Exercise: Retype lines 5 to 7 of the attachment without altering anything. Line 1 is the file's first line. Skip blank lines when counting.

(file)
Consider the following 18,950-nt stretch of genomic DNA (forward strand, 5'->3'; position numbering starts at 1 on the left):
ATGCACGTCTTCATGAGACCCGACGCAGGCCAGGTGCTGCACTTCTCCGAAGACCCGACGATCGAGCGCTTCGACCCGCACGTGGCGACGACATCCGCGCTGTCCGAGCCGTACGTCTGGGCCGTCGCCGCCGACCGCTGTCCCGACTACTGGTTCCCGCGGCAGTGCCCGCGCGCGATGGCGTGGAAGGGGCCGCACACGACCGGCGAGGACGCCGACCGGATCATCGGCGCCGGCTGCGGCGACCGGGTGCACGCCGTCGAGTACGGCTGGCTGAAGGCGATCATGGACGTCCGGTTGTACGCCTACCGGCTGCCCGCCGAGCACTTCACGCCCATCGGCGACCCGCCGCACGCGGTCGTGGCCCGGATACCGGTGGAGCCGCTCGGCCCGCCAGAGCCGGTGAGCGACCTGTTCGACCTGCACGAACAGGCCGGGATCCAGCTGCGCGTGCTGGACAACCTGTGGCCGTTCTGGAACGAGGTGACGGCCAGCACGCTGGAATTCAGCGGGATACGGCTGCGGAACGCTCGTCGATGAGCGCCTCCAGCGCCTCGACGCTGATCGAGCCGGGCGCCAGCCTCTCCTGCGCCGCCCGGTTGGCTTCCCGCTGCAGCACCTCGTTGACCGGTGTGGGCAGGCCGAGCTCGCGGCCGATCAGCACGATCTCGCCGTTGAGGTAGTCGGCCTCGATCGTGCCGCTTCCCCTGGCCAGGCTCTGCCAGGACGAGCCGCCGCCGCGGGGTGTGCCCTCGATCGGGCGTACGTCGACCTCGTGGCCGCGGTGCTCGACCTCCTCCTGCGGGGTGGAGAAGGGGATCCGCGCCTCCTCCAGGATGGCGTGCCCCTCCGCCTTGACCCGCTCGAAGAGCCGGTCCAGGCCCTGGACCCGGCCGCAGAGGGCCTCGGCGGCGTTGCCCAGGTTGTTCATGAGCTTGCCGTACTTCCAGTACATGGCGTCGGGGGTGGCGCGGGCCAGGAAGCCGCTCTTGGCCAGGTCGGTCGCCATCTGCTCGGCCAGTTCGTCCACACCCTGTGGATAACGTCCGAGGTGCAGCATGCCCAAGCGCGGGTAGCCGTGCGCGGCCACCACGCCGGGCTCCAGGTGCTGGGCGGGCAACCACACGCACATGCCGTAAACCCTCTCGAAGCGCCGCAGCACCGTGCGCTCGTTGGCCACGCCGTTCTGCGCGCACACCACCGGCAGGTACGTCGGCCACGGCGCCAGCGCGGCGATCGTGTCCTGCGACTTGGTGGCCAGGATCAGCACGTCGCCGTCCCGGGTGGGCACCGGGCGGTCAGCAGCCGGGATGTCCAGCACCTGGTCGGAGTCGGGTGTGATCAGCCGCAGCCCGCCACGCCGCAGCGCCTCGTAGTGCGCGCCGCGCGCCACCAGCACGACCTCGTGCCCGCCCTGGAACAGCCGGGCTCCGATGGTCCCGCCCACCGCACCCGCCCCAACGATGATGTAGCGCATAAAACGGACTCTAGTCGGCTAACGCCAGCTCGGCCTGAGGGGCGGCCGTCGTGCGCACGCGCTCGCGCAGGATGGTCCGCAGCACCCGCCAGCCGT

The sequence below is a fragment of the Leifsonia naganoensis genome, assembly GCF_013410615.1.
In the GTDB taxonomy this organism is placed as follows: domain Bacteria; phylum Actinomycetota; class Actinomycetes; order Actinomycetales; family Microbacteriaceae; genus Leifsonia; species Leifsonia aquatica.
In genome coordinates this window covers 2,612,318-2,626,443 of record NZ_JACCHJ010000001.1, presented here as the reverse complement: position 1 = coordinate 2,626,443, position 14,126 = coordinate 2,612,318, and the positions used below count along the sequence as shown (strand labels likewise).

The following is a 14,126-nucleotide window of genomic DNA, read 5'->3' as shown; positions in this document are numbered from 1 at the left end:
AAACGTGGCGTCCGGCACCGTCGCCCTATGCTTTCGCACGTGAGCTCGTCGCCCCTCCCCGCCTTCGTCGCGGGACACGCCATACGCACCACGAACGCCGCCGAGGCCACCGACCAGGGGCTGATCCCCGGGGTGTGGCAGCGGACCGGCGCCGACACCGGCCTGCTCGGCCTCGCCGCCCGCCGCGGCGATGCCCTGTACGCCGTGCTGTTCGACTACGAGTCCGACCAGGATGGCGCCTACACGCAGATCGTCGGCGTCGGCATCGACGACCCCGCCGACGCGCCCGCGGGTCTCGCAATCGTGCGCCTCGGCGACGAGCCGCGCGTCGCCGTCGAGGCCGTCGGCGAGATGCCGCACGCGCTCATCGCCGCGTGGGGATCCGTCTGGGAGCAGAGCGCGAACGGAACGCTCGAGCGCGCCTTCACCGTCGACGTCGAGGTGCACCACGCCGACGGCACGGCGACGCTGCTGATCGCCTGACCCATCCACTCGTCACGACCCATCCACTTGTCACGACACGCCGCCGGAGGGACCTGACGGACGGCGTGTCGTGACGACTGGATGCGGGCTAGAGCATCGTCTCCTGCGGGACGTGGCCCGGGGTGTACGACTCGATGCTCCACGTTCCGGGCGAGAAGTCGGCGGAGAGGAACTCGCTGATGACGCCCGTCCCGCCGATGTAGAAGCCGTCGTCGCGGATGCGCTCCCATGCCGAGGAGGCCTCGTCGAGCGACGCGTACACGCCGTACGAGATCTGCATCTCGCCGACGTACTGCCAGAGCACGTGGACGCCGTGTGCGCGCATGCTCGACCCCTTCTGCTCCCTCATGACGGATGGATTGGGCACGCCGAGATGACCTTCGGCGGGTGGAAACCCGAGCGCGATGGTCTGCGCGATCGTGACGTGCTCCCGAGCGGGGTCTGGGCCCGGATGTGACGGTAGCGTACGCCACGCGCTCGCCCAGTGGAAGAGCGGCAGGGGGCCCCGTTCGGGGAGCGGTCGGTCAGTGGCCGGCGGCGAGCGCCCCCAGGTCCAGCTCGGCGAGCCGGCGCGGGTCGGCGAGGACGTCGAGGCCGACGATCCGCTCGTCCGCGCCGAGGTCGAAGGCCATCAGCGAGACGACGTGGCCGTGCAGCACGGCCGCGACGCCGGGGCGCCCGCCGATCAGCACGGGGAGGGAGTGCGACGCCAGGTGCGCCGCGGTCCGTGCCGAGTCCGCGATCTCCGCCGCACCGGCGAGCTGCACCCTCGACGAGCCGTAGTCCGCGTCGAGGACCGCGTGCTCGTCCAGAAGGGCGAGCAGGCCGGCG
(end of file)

In genome coordinates this window covers 2,612,318-2,626,443 of record NZ_JACCHJ010000001.1, presented here as the reverse complement: position 1 = coordinate 2,626,443, position 14,126 = coordinate 2,612,318, and the positions used below count along the sequence as shown (strand labels likewise).

The following is a 14,126-nucleotide window of genomic DNA, read 5'->3' as shown; positions in this document are numbered from 1 at the left end:
AAACGTGGCGTCCGGCACCGTCGCCCTATGCTTTCGCACGTGAGCTCGTCGCCCCTCCCCGCCTTCGTCGCGGGACACGCCATACGCACCACGAACGCCGCCGAGGCCACCGACCAGGGGCTGATCCCCGGGGTGTGGCAGCGGACCGGCGCCGACACCGGCCTGCTCGGCCTCGCCGCCCGCCGCGGCGATGCCCTGTACGCCGTGCTGTTCGACTACGAGTCCGACCAGGATGGCGCCTACACGCAGATCGTCGGCGTCGGCATCGACGACCCCGCCGACGCGCCCGCGGGTCTCGCAATCGTGCGCCTCGGCGACGAGCCGCGCGTCGCCGTCGAGGCCGTCGGCGAGATGCCGCACGCGCTCATCGCCGCGTGGGGATCCGTCTGGGAGCAGAGCGCGAACGGAACGCTCGAGCGCGCCTTCACCGTCGACGTCGAGGTGCACCACGCCGACGGCACGGCGACGCTGCTGATCGCCTGACCCATCCACTCGTCACGACCCATCCACTTGTCACGACACGCCGCCGGAGGGACCTGACGGACGGCGTGTCGTGACGACTGGATGCGGGCTAGAGCATCGTCTCCTGCGGGACGTGGCCCGGGGTGTACGACTCGATGCTCCACGTTCCGGGCGAGAAGTCGGCGGAGAGGAACTCGCTGATGACGCCCGTCCCGCCGATGTAGAAGCCGTCGTCGCGGATGCGCTCCCATGCCGAGGAGGCCTCGTCGAGCGACGCGTACACGCCGTACGAGATCTGCATCTCGCCGACGTACTGCCAGAGCACGTGGACGCCGTGTGCGCGCATGCTCGACCCCTTCTGCTCCCTCATGACGGATGGATTGGGCACGCCGAGATGACCTTCGGCGGGTGGAAACCCGAGCGCGATGGTCTGCGCGATCGTGACGTGCTCCCGAGCGGGGTCTGGGCCCGGATGTGACGGTAGCGTACGCCACGCGCTCGCCCAGTGGAAGAGCGGCAGGGGGCCCCGTTCGGGGAGCGGTCGGTCAGTGGCCGGCGGCGAGCGCCCCCAGGTCCAGCTCGGCGAGCCGGCGCGGGTCGGCGAGGACGTCGAGGCCGACGATCCGCTCGTCCGCGCCGAGGTCGAAGGCCATCAGCGAGACGACGTGGCCGTGCAGCACGGCCGCGACGCCGGGGCGCCCGCCGATCAGCACGGGGAGGGAGTGCGACGCCAGGTGCGCCGCGGTCCGTGCCGAGTCCGCGATCTCCGCCGCACCGGCGAGCTGCACCCTCGACGAGCCGTAGTCCGCGTCGAGGACCGCGTGCTCGTCCAGAAGGGCGAGCAGGCCGGCG